The results of the experiment show slight differences between both the average times of interview and average number of gestures between extroverted and introverted subjects. Not only did the extroverted subjects tend to have higher total times due to longer response times, but they also were shown to use a slightly greater number of gestures while expressing themselves or describing the details of a past experience. The introverted subjects, on the other hand, took less time to answer the questions and used less gestures while doing so.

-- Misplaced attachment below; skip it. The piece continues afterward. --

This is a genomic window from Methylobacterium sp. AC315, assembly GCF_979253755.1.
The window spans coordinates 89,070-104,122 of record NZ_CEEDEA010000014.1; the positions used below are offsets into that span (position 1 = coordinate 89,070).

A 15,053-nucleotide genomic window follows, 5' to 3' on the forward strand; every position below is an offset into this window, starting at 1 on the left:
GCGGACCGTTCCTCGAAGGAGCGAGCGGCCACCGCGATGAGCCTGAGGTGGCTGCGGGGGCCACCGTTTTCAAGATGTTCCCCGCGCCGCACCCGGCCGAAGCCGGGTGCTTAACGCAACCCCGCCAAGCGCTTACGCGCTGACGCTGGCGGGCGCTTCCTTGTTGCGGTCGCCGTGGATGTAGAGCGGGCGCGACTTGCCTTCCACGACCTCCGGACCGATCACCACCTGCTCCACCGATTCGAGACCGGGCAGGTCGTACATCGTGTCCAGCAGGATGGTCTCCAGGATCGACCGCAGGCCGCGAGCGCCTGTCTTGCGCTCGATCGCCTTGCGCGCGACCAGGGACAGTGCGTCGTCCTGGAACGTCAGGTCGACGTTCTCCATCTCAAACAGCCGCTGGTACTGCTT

The difference of time and number of gestures was expected; however another unexpected observation was also made during the course of the interviews. It was observed that subjects with different personality traits also made different kinds of gestures. Certain gestures such as leaning back, playing with hair, the resting of hands on a solid surface, and prolonged contact between hands characterized introverted subjects. This is not to say that extroverted subjects did not perform a couple of these getures, however it was definitely rare. Perhaps these gestures are used to distract attention away from the face or are signs of discomfort. Because the subjects were all questioned one on one in a quiet room, it is possible that an introverted subject would feel shy or uncomfortable. Certain aggressive and exaggerated gestures such as the clenching of fists, leaning forward, repetitive contact between hands, the spreading out of arms, and drastic change of the position of the body characterized extroverted subjects only. Reinactment of a past situation using both the hands and the body were much more common in the extroverts. Because extroverts are used to talking and are more willing and able to exress themselves, they are given to using more gestures of emphasis and situational explanation.